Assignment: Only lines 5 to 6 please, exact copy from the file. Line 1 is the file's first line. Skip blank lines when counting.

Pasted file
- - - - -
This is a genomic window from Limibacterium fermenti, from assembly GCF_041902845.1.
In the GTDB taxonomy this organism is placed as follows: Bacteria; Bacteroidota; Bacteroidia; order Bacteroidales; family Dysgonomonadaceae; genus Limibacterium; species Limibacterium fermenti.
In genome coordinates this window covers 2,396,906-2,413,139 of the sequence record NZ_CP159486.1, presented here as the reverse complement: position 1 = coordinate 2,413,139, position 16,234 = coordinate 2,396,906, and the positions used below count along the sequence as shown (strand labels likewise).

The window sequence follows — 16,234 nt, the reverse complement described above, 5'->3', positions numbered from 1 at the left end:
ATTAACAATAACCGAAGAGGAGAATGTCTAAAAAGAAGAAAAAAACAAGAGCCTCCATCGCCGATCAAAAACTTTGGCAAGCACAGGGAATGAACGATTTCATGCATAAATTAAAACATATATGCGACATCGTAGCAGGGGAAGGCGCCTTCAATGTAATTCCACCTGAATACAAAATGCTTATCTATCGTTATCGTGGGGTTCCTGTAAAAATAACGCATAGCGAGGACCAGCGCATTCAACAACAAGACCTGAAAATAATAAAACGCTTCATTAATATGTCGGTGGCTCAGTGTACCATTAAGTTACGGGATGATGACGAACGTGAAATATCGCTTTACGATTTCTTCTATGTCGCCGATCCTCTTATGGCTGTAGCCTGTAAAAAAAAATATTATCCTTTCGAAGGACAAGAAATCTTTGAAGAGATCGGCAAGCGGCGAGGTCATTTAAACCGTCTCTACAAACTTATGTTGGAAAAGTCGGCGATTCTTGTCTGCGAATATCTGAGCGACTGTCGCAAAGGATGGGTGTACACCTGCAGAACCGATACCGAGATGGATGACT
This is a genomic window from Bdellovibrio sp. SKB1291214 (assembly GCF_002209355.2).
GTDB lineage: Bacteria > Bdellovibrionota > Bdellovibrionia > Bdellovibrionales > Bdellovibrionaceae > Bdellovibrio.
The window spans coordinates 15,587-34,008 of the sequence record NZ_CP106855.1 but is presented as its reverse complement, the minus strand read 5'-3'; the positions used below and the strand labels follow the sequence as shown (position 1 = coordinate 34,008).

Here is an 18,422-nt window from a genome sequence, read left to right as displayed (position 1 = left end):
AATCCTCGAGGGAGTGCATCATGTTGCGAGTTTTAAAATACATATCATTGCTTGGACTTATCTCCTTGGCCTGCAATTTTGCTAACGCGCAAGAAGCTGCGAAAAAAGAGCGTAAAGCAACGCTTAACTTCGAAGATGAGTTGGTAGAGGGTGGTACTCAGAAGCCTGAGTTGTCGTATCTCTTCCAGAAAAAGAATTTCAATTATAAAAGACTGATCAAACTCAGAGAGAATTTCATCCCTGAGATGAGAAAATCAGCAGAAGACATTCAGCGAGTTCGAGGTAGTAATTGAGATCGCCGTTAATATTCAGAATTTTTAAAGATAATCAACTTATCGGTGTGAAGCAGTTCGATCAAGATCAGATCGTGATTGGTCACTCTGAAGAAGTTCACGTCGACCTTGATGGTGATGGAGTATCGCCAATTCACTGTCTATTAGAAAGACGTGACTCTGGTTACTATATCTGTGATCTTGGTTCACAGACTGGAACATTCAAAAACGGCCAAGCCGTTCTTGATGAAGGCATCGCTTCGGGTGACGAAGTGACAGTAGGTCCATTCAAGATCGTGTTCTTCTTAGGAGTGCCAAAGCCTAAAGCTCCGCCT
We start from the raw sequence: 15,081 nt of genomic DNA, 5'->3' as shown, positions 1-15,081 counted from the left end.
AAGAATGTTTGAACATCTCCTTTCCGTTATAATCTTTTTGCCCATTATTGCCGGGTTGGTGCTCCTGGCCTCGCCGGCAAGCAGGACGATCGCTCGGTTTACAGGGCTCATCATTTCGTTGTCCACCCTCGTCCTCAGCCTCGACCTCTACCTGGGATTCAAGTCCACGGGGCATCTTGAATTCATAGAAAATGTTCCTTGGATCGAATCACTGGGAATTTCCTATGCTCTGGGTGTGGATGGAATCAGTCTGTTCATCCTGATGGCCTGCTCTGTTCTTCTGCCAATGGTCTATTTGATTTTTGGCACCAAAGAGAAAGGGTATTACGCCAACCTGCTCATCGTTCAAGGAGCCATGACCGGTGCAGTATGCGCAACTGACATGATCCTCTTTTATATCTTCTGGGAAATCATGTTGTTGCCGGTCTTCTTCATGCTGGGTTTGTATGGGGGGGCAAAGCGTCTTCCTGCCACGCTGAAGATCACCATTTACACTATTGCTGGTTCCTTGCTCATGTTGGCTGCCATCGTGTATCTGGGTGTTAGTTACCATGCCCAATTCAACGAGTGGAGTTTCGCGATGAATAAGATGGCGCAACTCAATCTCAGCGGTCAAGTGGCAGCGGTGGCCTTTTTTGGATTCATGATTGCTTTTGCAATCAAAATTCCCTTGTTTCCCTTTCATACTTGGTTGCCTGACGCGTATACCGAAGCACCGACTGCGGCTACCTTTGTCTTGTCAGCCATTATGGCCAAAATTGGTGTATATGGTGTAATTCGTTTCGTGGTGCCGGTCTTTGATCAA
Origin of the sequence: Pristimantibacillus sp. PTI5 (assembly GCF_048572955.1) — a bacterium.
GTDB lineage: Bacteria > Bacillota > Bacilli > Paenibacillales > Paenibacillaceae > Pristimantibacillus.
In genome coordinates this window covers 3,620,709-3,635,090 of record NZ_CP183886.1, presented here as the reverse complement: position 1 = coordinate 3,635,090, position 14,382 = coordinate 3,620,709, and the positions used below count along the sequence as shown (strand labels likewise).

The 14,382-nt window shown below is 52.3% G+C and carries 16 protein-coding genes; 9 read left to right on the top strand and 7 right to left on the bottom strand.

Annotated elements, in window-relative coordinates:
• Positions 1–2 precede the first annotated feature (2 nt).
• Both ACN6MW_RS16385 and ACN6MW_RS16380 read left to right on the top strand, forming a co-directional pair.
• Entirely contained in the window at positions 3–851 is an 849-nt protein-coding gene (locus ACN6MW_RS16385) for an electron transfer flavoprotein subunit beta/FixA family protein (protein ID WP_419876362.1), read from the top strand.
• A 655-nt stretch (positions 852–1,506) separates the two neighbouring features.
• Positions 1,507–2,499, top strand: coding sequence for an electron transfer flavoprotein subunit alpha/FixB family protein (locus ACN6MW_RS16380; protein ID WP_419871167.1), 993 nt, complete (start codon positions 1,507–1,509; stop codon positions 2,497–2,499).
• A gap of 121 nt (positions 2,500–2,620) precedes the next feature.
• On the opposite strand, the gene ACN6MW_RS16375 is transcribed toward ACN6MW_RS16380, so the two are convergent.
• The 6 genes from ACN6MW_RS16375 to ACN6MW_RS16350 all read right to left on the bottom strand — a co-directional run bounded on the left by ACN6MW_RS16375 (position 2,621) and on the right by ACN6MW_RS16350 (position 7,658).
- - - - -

ATTAACAATAACCGAAGAGGAGAATGTCTAAAAAGAAGAAAAAAACAAGAGCCTCCATCGCCGATCAAAAACTTTGGCAAGCACAGGGAATGAACGATTTCATGCATAAATTAAAACATATATGCGACATCGTAGCAGGGGAAGGCGCCTTCAATGTAATTCCACCTGAATACAAAATGCTTATCTATCGTTATCGTGGGGTTCCTGTAAAAATAACGCATAGCGAGGACCAGCGCATTCAACAACAAGACCTGAAAATAATAAAACGCTTCATTAATATGTCGGTGGCTCAGTGTACCATTAAGTTACGGGATGATGACGAACGTGAAATATCGCTTTACGATTTCTTCTATGTCGCCGATCCTCTTATGGCTGTAGCCTGTAAAAAAAAATATTATCCTTTCGAAGGACAAGAAATCTTTGAAGAGATCGGCAAGCGGCGAGGTCATTTAAACCGTCTCTACAAACTTATGTTGGAAAAGTCGGCGATTCTTGTCTGCGAATATCTGAGCGACTGTCGCAAAGGATGGGTGTACACCTGCAGAACCGATACCGAGATGGATGACT
This is a genomic window from Bdellovibrio sp. SKB1291214 (assembly GCF_002209355.2).